In recent times, considerable pressure has been placed to promote particular ethnic presence and/or participation at Yorktown in September-October 1781. This has led to initiatives that multiply the number of claimed national assocations with the event beyond the the number that were the principal combatants at Yorktown. For the most part, these initiatives are based upon ethnic association with individuals who served among the military units of the principal armed forces in 1781 at Yorktown. The gesture dilutes the true historical accuracy that there were only three true nations committed -- and, in all fairness, such 'particular' initiatives fail to acknowledge the full range of ethnic associations in the event. |
There were deployed in the American colonies Irish, Welsh and Scots in both British and French regiments. France had special regiments that catered to members from Anglophone societies. Some of the Irish ‘Wild Geese' units went back to Louis XIV's time, and by Louis XVI's era, many were commanded by French born descendants of the Irish émigrés. The rank and file was composed of individuals from varied backgrounds, with the most common language being French. Of course, there were no longer independent countries of Ireland, Wales, or Scotland.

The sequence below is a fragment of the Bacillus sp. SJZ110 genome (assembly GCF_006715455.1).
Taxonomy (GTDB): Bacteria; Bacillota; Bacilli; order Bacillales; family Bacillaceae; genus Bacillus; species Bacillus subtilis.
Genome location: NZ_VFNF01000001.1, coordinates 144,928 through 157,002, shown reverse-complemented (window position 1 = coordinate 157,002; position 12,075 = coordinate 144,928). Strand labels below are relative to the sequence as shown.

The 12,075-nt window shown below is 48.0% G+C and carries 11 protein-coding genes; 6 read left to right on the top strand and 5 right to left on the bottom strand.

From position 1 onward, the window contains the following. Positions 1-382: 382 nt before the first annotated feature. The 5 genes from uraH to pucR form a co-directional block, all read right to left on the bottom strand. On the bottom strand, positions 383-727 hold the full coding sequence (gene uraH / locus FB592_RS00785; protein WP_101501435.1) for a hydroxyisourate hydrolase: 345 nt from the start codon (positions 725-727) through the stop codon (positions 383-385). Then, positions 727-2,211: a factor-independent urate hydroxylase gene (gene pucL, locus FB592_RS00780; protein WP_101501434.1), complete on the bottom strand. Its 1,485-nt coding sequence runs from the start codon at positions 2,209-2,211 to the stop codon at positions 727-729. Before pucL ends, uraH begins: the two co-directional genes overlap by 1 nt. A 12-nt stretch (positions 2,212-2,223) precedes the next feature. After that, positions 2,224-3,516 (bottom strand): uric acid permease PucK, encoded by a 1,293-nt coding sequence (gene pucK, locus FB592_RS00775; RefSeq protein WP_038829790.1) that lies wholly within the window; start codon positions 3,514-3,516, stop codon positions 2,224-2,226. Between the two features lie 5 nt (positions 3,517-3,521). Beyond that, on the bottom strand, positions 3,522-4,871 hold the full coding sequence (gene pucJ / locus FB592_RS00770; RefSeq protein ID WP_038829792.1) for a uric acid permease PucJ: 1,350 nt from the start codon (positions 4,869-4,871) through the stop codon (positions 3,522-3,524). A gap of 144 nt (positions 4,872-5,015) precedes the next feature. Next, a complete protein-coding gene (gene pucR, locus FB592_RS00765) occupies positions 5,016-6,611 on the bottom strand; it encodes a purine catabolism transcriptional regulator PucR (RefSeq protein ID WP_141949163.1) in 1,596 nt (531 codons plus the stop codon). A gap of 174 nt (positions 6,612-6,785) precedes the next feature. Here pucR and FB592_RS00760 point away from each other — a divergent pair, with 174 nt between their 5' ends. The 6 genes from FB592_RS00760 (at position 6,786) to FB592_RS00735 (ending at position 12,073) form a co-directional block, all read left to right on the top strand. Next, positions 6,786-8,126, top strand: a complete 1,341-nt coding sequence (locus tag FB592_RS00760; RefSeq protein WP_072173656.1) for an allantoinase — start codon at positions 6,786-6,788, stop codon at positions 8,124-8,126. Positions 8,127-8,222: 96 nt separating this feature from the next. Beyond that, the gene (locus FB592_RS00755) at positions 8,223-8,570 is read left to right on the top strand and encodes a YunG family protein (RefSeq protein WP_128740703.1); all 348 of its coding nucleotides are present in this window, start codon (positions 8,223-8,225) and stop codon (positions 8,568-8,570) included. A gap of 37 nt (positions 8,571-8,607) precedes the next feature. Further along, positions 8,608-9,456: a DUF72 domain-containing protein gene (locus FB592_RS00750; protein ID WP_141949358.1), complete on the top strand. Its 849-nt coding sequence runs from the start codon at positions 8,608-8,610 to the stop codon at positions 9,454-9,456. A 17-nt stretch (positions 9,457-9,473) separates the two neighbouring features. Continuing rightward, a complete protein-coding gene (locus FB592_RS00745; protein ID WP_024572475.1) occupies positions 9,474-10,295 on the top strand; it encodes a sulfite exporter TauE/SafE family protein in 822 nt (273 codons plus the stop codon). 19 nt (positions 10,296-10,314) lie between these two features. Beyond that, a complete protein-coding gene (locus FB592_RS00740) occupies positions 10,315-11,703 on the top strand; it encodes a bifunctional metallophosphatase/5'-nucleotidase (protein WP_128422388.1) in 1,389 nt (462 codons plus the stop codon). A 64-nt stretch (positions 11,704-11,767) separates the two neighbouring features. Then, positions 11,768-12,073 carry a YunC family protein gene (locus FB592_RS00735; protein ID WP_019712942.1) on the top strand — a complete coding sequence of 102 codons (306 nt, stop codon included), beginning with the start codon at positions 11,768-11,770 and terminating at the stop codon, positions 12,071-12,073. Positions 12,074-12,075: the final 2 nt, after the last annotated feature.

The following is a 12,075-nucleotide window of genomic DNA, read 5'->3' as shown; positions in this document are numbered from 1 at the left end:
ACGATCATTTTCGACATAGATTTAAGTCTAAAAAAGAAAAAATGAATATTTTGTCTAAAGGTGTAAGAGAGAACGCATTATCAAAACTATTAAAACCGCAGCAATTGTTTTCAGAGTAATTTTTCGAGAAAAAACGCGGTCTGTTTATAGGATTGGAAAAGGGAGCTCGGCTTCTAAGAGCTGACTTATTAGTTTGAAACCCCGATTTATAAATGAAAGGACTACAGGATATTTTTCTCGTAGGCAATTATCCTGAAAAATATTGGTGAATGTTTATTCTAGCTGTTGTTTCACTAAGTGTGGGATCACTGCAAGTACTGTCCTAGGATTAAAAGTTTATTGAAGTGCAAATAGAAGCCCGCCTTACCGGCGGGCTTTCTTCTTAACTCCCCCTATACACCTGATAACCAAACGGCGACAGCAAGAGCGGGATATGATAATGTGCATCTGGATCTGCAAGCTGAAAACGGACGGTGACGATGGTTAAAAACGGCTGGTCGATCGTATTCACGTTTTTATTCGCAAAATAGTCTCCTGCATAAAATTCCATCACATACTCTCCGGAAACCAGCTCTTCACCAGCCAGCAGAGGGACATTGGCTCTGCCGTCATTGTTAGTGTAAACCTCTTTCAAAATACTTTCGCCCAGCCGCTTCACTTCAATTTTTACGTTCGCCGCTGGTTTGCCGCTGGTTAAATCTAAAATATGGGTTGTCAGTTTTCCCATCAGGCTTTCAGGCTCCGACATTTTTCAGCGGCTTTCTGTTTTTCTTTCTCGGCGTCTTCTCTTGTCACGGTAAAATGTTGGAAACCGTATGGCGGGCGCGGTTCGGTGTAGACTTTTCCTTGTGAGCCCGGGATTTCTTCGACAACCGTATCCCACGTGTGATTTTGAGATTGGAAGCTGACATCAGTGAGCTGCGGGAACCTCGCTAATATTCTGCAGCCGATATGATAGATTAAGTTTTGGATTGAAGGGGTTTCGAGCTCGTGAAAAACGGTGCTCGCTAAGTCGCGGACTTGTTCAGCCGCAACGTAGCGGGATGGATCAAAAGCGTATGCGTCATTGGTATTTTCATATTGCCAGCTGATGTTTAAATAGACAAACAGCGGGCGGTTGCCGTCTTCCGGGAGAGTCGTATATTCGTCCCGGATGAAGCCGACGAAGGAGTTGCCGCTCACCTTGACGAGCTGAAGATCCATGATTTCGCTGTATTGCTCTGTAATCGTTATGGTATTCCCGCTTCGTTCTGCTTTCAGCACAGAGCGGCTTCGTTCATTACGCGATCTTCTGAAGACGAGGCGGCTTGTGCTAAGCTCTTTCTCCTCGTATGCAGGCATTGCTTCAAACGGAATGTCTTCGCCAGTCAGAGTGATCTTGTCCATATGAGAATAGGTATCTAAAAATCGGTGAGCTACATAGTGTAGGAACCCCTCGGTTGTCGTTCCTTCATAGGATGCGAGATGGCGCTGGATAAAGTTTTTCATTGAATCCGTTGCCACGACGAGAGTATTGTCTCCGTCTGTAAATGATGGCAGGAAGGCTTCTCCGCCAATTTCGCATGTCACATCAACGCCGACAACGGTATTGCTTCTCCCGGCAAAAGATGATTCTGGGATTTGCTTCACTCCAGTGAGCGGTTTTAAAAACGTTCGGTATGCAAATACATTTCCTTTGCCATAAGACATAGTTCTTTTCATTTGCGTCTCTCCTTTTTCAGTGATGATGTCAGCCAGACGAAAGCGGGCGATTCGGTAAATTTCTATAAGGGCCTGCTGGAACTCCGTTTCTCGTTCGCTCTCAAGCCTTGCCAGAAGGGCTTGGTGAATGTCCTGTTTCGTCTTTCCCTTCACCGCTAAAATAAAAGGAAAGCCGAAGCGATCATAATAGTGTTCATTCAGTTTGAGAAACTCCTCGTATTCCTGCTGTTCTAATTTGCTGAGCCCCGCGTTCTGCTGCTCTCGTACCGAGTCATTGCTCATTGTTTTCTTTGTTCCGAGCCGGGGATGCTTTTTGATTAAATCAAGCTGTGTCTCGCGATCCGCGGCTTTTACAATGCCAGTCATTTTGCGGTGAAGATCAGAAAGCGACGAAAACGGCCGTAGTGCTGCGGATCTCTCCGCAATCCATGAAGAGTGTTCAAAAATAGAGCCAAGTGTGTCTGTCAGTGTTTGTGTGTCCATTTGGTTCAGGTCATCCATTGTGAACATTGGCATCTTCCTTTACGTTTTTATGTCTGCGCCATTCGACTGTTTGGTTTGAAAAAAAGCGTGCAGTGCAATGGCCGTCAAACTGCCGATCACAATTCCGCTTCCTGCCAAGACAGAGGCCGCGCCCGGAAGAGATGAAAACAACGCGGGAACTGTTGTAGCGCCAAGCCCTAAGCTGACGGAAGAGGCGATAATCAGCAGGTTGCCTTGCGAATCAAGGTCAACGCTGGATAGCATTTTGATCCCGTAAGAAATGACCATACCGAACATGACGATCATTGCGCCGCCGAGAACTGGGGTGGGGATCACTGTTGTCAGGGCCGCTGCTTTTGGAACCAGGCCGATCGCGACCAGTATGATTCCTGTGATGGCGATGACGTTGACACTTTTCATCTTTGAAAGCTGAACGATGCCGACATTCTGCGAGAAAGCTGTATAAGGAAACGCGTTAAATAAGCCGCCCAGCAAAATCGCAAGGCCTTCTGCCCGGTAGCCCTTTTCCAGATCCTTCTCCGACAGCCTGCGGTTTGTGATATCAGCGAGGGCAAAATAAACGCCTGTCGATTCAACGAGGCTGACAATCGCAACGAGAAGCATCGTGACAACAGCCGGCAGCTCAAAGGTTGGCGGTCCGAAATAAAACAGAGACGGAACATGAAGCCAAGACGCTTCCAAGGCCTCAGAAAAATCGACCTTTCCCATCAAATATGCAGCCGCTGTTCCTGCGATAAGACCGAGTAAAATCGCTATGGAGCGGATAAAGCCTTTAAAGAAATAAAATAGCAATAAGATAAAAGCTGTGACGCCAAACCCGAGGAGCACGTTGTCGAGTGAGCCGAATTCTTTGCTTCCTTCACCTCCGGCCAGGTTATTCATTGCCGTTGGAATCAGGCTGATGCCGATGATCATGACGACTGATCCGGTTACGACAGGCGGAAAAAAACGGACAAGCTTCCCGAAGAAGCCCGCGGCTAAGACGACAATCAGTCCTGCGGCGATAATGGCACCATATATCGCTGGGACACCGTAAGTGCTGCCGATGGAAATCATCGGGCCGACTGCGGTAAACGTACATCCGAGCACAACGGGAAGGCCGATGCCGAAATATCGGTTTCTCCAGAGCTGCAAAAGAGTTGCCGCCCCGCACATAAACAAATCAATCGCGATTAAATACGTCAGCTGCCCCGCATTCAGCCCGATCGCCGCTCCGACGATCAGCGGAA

During the War in the North American colonies, there were individuals in both the British armies and French regiments from German speaking communities in Europe. These were not part of a German nation, which did not come into existence until 1781. At the time, these communities [principalities, duchies, electorates, etc.] were part of a loose confederation of communities [not all were German speaking] that were associated with an ‘empire' – at the time it was the Austrian-Habsburg Empire, that some call the ‘Holy Roman Empire', some use the expression ‘The Empire of German Nations' or various mixtures of these titles. The association was so loose that some of the communities [such as Hesse-Cassel, Ansbach-Bayreuth who had contingents at Yorktown] sold the services of their military units as mercenaries to be used by Great Britain. Others permitted individuals of their respective communities to serve in French Royal Regiments. The Royal Deux-Ponts was a regiment raised in the Duke of Zweibrücken's lands. Though the duke was technically within the realm of the Austrian-Habsburg emperor, the unit was ‘Royal' because it was under the service to the French king – it was a French regiment and not a hired foreign mercenary unit. The Royal Deux Ponts remained loyal to France even after the French Revolution, and with its new numeric designation (as with all the French military units) would fight against the enemies of France, such as the Austrian Empire.